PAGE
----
HAWAII KAI, OAHU (HawaiiNewsNow) - It sounded like a loud fan blowing right outside her second floor bedroom window. The Hawaii Kai woman, who didn't want her name used, says it woke her up early Monday morning.
"There were these green and red LED's that were coming from the whirring thing and I quickly realized it was a drone outside my bedroom," she says the drone hovered above the privacy curtain for a few seconds. When she walked toward it, it flew off.
The woman called Honolulu Police and the officer did a police report, but what happened wasn't a crime.
"She was very empathetic and pretty mortified also," says the woman about the officer, "I could tell she really cared, but I could tell that she felt the same helplessness that I felt."
There are federal laws that deal with drones but those are height restrictions and no fly zones. There are Fourth Amendment issues if a drone videotapes someone in a bathroom, or changing, but nothing regarding drones hovering outside a home.
"You're watching somebody sleep that's pretty incredible what an invasion of privacy that is," says the woman, who is concerned about the operator's motives, "Were they looking at us, or looking at the house to maybe burglarize it later?"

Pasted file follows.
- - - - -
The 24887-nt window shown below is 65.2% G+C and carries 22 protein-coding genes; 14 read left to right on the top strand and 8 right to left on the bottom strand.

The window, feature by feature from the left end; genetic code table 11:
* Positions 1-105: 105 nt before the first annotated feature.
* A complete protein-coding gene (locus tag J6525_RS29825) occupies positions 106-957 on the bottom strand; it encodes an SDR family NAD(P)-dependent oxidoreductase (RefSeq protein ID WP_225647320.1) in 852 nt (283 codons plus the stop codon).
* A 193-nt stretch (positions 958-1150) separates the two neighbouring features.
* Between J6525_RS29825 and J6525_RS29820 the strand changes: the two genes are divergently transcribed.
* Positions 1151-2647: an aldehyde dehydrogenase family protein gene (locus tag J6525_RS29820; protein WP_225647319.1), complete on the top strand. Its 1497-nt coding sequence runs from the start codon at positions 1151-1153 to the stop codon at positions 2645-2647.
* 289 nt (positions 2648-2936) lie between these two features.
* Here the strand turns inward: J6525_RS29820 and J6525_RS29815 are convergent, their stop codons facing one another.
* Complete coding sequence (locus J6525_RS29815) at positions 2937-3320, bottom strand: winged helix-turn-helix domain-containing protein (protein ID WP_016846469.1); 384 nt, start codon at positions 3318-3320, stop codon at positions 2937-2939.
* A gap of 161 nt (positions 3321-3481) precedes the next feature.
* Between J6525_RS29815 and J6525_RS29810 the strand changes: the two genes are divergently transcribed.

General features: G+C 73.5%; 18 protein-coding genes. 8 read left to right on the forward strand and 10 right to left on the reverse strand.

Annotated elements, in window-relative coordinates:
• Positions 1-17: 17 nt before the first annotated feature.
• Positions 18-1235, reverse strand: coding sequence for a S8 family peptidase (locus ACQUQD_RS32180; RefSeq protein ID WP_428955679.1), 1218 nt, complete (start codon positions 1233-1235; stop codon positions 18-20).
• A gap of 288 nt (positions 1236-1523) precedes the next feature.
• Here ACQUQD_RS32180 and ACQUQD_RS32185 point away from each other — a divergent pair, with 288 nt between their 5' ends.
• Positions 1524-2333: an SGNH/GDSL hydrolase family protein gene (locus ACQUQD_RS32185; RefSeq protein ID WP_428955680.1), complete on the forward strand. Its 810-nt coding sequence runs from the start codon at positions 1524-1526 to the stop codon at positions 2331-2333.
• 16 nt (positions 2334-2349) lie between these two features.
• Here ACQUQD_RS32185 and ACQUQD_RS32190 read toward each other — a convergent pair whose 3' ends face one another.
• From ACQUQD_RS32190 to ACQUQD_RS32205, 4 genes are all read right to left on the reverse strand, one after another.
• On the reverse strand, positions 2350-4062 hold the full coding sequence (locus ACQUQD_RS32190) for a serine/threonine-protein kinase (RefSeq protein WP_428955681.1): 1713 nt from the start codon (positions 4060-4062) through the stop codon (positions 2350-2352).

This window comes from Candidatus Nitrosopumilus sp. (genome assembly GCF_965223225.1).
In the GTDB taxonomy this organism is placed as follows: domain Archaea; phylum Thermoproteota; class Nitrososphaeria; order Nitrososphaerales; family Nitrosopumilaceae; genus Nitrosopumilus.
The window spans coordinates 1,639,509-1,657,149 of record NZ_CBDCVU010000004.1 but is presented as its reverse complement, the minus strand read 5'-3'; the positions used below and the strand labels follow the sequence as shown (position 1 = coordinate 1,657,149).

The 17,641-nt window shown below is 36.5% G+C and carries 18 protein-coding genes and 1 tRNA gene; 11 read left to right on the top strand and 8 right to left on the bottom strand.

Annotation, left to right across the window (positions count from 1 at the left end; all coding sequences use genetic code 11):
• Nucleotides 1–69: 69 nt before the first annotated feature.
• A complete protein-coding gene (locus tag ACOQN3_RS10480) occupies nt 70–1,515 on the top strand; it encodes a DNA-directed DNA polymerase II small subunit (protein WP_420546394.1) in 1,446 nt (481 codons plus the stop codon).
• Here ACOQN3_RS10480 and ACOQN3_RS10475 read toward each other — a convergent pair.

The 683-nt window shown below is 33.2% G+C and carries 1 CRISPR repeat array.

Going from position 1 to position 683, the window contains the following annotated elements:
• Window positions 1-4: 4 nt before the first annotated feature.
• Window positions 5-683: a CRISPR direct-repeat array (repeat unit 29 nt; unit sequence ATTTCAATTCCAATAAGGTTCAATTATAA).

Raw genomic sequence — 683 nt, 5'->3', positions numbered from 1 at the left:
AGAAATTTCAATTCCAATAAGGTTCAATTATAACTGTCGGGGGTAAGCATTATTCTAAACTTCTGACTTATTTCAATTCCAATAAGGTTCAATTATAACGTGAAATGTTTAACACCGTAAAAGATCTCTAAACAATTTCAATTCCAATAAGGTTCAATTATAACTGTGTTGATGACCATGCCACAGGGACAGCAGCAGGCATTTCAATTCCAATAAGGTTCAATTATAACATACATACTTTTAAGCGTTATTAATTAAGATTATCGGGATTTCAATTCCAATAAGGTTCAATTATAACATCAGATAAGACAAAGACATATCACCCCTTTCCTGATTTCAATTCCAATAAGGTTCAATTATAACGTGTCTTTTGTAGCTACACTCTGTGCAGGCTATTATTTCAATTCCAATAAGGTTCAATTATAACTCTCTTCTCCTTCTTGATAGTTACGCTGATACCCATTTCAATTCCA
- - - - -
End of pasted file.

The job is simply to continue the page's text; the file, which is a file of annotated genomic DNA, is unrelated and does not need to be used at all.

"For a drone, nothing is enforced yet except height restrictions and (using it) in crowds," says Shane Lawler, owner of Drones Plus Hawaii, "As far as you going and spying on someone there's no specific rule on that."
Lawler says drones are most often used in open spaces, by responsible hobbyists. The devices could also be helpful for law enforcement and firefighters battling hard-to-reach blazes. Privacy is becoming more of a concern as more people use drones.
"We don't recommend anybody use it for that kind of mischief," he says.
State lawmakers have tried to introduce bills regarding drone use, but none passed.
The Hawaii Kai woman hopes some laws are put in place soon that would ground drone use in residential areas without a permit.